King disagreed with the means that Malcolm X sought to utilise to achieve higher status of black Americans. King believed that the value of an action should be found in the action itself, not in the outcome, writing that ‘immoral means cannot bring about moral ends’.[16] King describes non-violent resistance as ‘the most potent weapon available to oppressed people in their struggle for freedom and human dignity’, arguing that it ‘weakens his morale’ and ‘works on his conscience.’[17] For King, non-violence was the appropriate moral means to achieve the sought-after end. This philosophical belief was deeply inspired by King’s strong religious convictions and also by his visit to India. In India, King learnt about the movement which Gandhi led. After this visit King was even more confident that the struggle could only be won through non-violent means. One of King’s friends goes so far as to say that ‘Gandhi and Dr King were cut from the same cloth, long-lost brothers from different mothers.’[18] The means that King employed to pursue his passion are crucial for understanding him as a leader of the civil rights movement. King’s principles almost always trumped his desire for the best outcome or any desire for popularity. This is what separated King from many other leaders at the time.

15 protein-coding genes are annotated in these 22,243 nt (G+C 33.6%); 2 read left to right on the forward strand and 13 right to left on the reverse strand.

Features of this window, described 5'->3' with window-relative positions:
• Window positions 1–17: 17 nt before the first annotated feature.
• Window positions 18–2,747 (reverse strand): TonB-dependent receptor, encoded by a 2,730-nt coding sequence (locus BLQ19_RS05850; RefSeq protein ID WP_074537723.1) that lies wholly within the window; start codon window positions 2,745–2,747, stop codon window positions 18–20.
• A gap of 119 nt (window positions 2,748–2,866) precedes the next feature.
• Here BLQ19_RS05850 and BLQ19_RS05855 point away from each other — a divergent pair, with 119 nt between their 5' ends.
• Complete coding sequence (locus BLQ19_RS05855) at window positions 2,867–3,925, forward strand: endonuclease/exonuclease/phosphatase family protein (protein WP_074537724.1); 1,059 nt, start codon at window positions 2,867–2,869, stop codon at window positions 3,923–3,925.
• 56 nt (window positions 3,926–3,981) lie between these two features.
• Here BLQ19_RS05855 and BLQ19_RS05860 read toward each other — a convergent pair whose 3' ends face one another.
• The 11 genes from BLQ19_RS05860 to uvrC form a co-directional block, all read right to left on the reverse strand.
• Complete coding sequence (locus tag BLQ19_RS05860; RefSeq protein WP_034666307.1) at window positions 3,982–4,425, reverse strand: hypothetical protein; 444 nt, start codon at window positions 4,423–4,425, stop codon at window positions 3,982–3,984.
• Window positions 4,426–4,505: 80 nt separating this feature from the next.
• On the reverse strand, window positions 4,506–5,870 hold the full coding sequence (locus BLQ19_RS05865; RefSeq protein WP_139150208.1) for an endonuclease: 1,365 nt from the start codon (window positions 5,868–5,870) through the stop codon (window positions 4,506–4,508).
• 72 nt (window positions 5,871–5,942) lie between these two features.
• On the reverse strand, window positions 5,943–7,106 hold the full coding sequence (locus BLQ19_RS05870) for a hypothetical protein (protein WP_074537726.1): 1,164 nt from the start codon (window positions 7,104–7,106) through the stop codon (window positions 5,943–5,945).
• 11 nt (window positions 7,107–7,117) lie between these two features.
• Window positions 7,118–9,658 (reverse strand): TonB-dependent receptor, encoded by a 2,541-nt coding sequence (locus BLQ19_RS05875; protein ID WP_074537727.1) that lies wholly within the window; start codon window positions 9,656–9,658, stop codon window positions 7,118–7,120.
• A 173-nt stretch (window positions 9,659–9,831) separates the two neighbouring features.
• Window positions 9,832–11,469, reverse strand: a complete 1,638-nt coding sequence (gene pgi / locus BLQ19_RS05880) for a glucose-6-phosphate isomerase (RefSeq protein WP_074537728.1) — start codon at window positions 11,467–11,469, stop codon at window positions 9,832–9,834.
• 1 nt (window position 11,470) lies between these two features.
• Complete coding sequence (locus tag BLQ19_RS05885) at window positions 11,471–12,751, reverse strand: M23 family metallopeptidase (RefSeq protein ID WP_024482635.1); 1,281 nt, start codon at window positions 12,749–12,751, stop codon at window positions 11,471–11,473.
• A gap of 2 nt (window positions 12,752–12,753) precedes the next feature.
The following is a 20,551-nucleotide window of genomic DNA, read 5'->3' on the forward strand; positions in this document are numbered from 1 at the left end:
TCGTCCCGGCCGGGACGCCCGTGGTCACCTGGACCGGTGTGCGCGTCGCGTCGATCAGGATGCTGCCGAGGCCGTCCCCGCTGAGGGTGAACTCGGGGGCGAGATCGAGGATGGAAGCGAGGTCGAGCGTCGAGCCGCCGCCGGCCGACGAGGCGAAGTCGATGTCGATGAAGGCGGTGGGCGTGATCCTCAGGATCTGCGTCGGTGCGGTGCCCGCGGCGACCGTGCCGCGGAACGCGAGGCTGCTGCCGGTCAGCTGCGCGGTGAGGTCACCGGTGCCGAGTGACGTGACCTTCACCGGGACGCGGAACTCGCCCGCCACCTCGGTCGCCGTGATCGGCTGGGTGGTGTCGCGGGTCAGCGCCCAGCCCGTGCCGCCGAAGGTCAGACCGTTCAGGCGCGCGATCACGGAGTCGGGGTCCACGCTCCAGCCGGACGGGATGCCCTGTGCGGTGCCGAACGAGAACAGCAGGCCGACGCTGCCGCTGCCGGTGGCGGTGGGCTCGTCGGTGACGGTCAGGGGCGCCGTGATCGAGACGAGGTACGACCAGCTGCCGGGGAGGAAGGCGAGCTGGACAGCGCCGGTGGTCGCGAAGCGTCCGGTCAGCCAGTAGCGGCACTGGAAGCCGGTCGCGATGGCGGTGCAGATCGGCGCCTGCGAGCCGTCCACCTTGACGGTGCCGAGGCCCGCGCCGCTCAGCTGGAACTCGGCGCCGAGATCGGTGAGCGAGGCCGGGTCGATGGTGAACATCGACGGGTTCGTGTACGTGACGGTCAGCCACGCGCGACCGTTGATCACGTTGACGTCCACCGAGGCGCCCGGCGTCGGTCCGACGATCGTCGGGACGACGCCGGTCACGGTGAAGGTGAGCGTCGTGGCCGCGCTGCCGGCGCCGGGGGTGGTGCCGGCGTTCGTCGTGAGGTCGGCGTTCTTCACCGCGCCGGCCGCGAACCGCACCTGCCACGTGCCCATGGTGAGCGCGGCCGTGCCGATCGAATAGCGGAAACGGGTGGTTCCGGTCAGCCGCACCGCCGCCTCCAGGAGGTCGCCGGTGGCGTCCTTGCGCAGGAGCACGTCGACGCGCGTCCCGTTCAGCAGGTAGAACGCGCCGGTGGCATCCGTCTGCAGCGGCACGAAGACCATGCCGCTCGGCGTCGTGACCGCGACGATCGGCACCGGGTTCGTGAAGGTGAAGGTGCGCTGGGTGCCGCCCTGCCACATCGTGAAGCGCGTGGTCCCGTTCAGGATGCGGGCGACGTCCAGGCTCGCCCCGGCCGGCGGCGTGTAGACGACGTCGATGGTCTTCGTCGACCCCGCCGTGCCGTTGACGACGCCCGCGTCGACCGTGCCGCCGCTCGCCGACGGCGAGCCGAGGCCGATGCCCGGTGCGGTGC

King received two layers of criticism because of his strong convictions. Heated criticism was received within his own ranks as well as from outside observers, particularly the media. Within his own ranks, many activists working with King did not share his strong convictions of nonviolence, or they did so arbitrarily. Andrew Young, a friend and supporter of King only implemented nonviolence ‘because it was a practical solution’ and because ‘machine gunning down someone at a lunch counter or in a bus wouldn’t have been good public relations.’[19] The strongest of criticisms, however, only came to surface once King had spoken out against America’s role in Vietnam. Young, and some of King’s other friends were against King taking a public stance on Vietnam because it ‘would confuse the issue of civil rights with a non-relevant international military dispute.’[20] King, however, decided to follow his conscience and publically state that the Vietnam War was a ‘blasphemy against all that America stands for.’[21] King provoked a strong reaction from the media with one Washington Post reporter alleging that King’s speech against America’s role in Vietnam ‘was filled with bitter and damaging allegations and inferences that he did not and could not document’. The reporter went on to suggest that ‘many who have listened to him with respect will never again accord him the same confidence. He has diminished his usefulness to his cause, to his country and to his people.’[22] Others suggested that King should ‘stick to his own knitting’, and that he was ‘pandering to Ho Chi Minh.’[23]